Show an ad over header. AMP

Facebook launches its TikTok rival, Instagram Reels

Facebook-owned Instagram on Wednesday launched its answer to the popular karaoke app TikTok, whose future remains in limbo.

The big picture: Facebook has a long record — sometimes successful, sometimes not — of adopting features that have proven popular on rival platforms and rolling them out to its billions of users worldwide in an effort to avoid being eclipsed by younger upstarts.

Driving the news: Reels enters the fray as TikTok, threatened with a ban by President Trump because of its Chinese ownership, has opened negotiations to be acquired by Microsoft.

  • A world where Reels must compete with a Microsoft-owned TikTok will present a very different challenge to Facebook than a world in which TikTok has been shut down in the U.S.

Be smart: Reels is the first product Instagram has created that focuses more on creators than everyday users. Reels' video distribution algorithm will resemble TikTok's: users will see the most popular videos at the moment, rather than a selection tailored to their individual profile.

Details: The new product will be embedded within Instagram, so that the app's 1 billion+ user base can tap into it and help it achieve wide adoption.

  • The product will debut in over 50 countries on Wednesday, including the U.S., India, Brazil, France, Germany, the U.K., Japan, Australia and others.
  • It will allow users to create 15-second videos using editing tools that are embedded in Instagram's camera, like a countdown clock, a timer and a new align tool, which gives users an easy way to string together different video cuts.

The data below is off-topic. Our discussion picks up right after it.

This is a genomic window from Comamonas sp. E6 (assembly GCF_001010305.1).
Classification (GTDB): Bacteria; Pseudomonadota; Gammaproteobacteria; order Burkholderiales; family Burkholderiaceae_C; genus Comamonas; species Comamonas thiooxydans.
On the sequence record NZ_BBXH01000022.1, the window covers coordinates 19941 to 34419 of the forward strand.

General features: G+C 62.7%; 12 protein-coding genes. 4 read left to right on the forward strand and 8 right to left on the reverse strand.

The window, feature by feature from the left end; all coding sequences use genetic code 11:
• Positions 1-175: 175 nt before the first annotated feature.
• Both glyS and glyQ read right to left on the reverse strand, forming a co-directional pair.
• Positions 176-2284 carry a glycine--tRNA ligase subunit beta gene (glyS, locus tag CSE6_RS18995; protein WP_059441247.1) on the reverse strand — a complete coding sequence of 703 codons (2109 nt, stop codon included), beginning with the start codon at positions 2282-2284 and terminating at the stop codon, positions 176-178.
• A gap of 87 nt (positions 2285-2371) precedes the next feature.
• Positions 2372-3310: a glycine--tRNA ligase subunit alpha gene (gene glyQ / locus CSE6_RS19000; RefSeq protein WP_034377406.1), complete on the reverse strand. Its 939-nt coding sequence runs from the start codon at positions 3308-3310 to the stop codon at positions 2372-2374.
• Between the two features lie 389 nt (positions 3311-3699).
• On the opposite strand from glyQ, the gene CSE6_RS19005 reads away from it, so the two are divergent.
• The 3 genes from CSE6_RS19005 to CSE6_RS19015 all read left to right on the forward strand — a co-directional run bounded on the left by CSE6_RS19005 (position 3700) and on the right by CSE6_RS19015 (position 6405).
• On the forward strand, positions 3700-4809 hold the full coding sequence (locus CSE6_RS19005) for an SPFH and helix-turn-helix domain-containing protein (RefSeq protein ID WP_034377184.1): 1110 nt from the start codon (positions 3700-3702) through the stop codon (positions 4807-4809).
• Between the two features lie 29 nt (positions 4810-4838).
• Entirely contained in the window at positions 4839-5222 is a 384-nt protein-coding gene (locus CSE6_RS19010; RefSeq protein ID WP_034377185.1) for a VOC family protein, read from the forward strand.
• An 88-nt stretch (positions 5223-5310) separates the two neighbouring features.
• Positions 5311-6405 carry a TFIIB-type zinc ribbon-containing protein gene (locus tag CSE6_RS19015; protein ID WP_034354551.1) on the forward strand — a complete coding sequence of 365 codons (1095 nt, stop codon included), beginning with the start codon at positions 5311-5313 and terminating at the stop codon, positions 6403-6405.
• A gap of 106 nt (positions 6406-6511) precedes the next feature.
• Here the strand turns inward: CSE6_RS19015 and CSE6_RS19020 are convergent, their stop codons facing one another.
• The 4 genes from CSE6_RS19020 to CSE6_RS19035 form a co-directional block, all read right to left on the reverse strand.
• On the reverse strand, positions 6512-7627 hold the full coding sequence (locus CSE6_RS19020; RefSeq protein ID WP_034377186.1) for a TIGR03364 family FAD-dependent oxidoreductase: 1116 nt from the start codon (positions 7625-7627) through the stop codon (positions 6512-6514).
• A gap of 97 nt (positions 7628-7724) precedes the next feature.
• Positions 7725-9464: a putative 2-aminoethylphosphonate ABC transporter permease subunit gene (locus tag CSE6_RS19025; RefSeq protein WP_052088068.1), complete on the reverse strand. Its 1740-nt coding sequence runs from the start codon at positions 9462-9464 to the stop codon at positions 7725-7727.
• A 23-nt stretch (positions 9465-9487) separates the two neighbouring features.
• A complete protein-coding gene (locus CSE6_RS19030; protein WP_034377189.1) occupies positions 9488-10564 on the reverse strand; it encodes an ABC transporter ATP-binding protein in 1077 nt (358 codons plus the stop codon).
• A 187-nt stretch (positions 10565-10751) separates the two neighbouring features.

• It will include music from a big library of titles that Instagram has recently licensed from music labels.
  • Reels differs from TikTok thanks to Instagram's augmented reality effects, which let users overlay images and filters onto their videos.

Between the lines: Reels gives Instagram an opportunity to tap into a new creative community, one that's more focused on talent than the beauty-and-aesthetics topics that dominate Instagram today.

  • "We've not been historically good at helping new creators find an audience," said Vishal Shah, Instagram's VP of product, on a call with reporters Tuesday.
  • "The pitch for new creators is that Reels is a good way to get discovered, even if you don't have a follower base."

What creators like about TikTok is that they can amass huge audiences quickly if their video gains traction.

  • Instagram says creators will be able to share Reels videos privately with their friends and followers via direct messages or on their Stories, but they also now have the opportunity to be discovered by Instagram's massive audience within its Explore tab if they wish to do so and if their accounts are set to public.
  • Reels videos will live in a dedicated space within the Explore tab called the Stage.
  • Because Instagram doesn't have a "share" button, it's been hard for content on Instagram to go viral to lots of people fast.